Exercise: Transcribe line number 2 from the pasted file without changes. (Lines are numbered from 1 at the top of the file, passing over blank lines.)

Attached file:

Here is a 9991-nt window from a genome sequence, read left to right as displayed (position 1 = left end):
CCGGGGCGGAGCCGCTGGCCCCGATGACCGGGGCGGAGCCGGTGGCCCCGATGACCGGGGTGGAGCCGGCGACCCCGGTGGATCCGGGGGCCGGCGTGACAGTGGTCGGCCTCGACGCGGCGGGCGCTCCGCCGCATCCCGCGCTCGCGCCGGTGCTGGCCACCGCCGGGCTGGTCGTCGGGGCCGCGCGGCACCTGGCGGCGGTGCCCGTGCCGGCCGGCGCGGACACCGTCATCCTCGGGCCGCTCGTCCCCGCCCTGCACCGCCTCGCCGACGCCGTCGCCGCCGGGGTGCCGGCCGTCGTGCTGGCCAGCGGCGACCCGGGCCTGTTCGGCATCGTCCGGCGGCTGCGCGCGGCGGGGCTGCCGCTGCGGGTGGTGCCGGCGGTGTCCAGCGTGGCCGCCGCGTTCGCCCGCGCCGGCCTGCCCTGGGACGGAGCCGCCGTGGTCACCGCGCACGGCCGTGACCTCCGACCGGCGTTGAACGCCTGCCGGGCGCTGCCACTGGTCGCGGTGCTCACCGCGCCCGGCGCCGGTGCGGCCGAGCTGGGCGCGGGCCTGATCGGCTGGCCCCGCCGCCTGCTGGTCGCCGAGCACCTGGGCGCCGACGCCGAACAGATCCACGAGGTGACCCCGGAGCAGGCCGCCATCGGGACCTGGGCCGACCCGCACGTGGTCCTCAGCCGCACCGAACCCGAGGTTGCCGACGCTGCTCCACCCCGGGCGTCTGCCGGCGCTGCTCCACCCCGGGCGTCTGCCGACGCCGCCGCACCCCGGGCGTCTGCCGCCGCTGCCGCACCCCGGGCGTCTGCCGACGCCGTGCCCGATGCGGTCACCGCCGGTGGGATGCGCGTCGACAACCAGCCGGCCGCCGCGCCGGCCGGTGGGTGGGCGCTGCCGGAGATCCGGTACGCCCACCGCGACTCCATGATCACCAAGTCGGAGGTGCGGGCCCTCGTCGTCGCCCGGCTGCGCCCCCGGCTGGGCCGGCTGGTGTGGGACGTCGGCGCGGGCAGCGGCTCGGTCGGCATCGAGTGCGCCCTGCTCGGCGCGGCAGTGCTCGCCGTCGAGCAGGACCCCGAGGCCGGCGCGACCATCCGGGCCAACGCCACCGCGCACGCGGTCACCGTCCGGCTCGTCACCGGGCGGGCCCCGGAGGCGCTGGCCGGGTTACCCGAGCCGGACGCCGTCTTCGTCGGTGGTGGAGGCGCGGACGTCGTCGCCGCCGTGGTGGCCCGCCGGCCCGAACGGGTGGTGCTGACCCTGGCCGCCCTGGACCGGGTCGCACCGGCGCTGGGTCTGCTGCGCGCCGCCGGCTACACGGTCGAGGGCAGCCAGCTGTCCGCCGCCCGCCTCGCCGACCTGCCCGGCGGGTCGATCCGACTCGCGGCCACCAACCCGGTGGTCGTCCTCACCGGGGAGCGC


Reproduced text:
CCGGGGCGGAGCCGCTGGCCCCGATGACCGGGGCGGAGCCGGTGGCCCCGATGACCGGGGTGGAGCCGGCGACCCCGGTGGATCCGGGGGCCGGCGTGACAGTGGTCGGCCTCGACGCGGCGGGCGCTCCGCCGCATCCCGCGCTCGCGCCGGTGCTGGCCACCGCCGGGCTGGTCGTCGGGGCCGCGCGGCACCTGGCGGCGGTGCCCGTGCCGGCCGGCGCGGACACCGTCATCCTCGGGCCGCTCGTCCCCGCCCTGCACCGCCTCGCCGACGCCGTCGCCGCCGGGGTGCCGGCCGTCGTGCTGGCCAGCGGCGACCCGGGCCTGTTCGGCATCGTCCGGCGGCTGCGCGCGGCGGGGCTGCCGCTGCGGGTGGTGCCGGCGGTGTCCAGCGTGGCCGCCGCGTTCGCCCGCGCCGGCCTGCCCTGGGACGGAGCCGCCGTGGTCACCGCGCACGGCCGTGACCTCCGACCGGCGTTGAACGCCTGCCGGGCGCTGCCACTGGTCGCGGTGCTCACCGCGCCCGGCGCCGGTGCGGCCGAGCTGGGCGCGGGCCTGATCGGCTGGCCCCGCCGCCTGCTGGTCGCCGAGCACCTGGGCGCCGACGCCGAACAGATCCACGAGGTGACCCCGGAGCAGGCCGCCATCGGGACCTGGGCCGACCCGCACGTGGTCCTCAGCCGCACCGAACCCGAGGTTGCCGACGCTGCTCCACCCCGGGCGTCTGCCGGCGCTGCTCCACCCCGGGCGTCTGCCGACGCCGCCGCACCCCGGGCGTCTGCCGCCGCTGCCGCACCCCGGGCGTCTGCCGACGCCGTGCCCGATGCGGTCACCGCCGGTGGGATGCGCGTCGACAACCAGCCGGCCGCCGCGCCGGCCGGTGGGTGGGCGCTGCCGGAGATCCGGTACGCCCACCGCGACTCCATGATCACCAAGTCGGAGGTGCGGGCCCTCGTCGTCGCCCGGCTGCGCCCCCGGCTGGGCCGGCTGGTGTGGGACGTCGGCGCGGGCAGCGGCTCGGTCGGCATCGAGTGCGCCCTGCTCGGCGCGGCAGTGCTCGCCGTCGAGCAGGACCCCGAGGCCGGCGCGACCATCCGGGCCAACGCCACCGCGCACGCGGTCACCGTCCGGCTCGTCACCGGGCGGGCCCCGGAGGCGCTGGCCGGGTTACCCGAGCCGGACGCCGTCTTCGTCGGTGGTGGAGGCGCGGACGTCGTCGCCGCCGTGGTGGCCCGCCGGCCCGAACGGGTGGTGCTGACCCTGGCCGCCCTGGACCGGGTCGCACCGGCGCTGGGTCTGCTGCGCGCCGCCGGCTACACGGTCGAGGGCAGCCAGCTGTCCGCCGCCCGCCTCGCCGACCTGCCCGGCGGGTCGATCCGACTCGCGGCCACCAACCCGGTGGTCGTCCTCACCGGGGAGCGC